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dc.contributor.authorMalcolm, AJ 19:17:42 (GMT) 19:17:42 (GMT)
dc.description.abstractRTN is a noise process which occurs in solid-state electrical devices such as MOSFETs and Josephson Junctions. Defects in the crystal structure of these devices trap charge carriers, resulting in modulations of the devices electrical transport properties such as mobility mu or threshold voltage Vth. This is observed as sudden transitions between two discrete current, voltage, or resistance levels, corresponding to the occupied/unoccupied states of the trap. The magnitude of a traps effects can be linked to its physical location in devices, and so we sought to apply RTN analysis during the characterization of devices such as MOSFETs to learn more about its structure and any trap dependence on temperature or bias levels. However, device measurements demonstrated a large proportion of RTN signals with more than two levels, which strongly suggests the presence of multiple charge defects. This scenario is commonly avoided in published research on RTN analysis, with most literature focusing on measurements showing the effects of only a single trap. The frequency with which multiple traps was observed in our measurements motivated the development of an algorithm to better characterize multi-level RTN, and to avoid discarding large swathes of measurement data. The developed algorithm applies mixture models formed with Gaussians to identify, isolate, and analyze RTN signals. This is accomplished through the use of machine learning techniques to maximize the likelihood that a constrained combination of these models describes the RTN components at every step. When multi-level RTN is present, it is further decomposed into its constituent components which allows characterization of each independent defects. The algorithm is applied to a set of cryogenic MOSFET measurements taken from near cutoff and into saturation, which demonstrates the ability to characterize trap count, trap amplitude, and state occupation distribution for each trap. Although development of the algorithm has precluded an in depth exploration of the effects of parameters such as temperature on these traps, that type of analysis could not have been achieved to a suitable level of accuracy without it.en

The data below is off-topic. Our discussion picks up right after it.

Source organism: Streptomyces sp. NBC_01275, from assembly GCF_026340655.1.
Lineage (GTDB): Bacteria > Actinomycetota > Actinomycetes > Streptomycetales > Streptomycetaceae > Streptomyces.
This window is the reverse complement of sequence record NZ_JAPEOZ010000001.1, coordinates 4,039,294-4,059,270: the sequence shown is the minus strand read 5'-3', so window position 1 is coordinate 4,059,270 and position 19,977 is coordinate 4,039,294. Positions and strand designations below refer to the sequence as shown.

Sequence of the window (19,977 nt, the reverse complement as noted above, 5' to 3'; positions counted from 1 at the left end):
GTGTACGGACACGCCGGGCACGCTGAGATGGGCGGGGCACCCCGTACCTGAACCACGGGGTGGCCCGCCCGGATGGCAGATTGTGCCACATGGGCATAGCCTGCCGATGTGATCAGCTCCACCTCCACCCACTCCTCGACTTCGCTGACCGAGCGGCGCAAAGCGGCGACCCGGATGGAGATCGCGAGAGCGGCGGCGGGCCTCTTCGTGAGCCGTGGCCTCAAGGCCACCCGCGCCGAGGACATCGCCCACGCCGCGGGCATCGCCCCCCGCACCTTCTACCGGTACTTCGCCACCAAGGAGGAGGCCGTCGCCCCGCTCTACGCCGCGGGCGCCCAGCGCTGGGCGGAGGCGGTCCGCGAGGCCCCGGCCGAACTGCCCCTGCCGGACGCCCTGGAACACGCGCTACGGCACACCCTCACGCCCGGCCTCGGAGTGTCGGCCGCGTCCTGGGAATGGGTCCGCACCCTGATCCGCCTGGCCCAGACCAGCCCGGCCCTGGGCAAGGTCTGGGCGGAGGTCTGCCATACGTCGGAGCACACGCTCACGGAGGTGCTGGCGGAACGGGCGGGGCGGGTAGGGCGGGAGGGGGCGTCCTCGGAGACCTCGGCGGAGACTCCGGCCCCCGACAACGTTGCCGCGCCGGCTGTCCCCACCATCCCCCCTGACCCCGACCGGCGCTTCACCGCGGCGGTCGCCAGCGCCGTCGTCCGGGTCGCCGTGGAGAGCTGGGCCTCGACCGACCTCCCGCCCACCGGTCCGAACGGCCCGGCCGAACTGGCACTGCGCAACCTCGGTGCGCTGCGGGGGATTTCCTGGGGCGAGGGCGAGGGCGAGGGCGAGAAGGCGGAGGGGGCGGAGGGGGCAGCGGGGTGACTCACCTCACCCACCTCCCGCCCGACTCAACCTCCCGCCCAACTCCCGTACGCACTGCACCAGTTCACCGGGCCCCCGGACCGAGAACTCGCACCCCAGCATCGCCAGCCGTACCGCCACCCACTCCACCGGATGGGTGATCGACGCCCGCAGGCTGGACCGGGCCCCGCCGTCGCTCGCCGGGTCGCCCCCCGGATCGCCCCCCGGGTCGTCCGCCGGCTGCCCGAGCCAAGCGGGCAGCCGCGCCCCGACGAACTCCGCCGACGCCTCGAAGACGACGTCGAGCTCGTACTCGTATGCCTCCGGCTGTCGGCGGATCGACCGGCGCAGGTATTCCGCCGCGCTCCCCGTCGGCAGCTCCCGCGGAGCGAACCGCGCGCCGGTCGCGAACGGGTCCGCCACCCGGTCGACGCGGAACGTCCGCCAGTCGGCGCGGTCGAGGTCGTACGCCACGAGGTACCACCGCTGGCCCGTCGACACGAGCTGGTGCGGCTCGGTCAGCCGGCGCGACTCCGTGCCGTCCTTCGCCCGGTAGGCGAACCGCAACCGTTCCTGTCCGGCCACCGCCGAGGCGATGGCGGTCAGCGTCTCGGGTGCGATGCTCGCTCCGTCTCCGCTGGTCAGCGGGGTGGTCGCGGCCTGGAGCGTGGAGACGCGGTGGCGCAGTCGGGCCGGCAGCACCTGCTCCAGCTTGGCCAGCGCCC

dc.publisherUniversity of Waterlooen
dc.subjectrandom telegraph noiseen
dc.subjectmachine learningen
dc.titleMulti-level Random Telegraph Noise Analysis Using Machine Learning Techniquesen
dc.typeMaster Thesisen
dc.pendingfalse and Computer Engineeringen and Computer Engineeringen of Waterlooen
uws-etd.degreeMaster of Applied Scienceen
uws.contributor.advisorKim, Na Young
uws.contributor.affiliation1Faculty of Engineeringen

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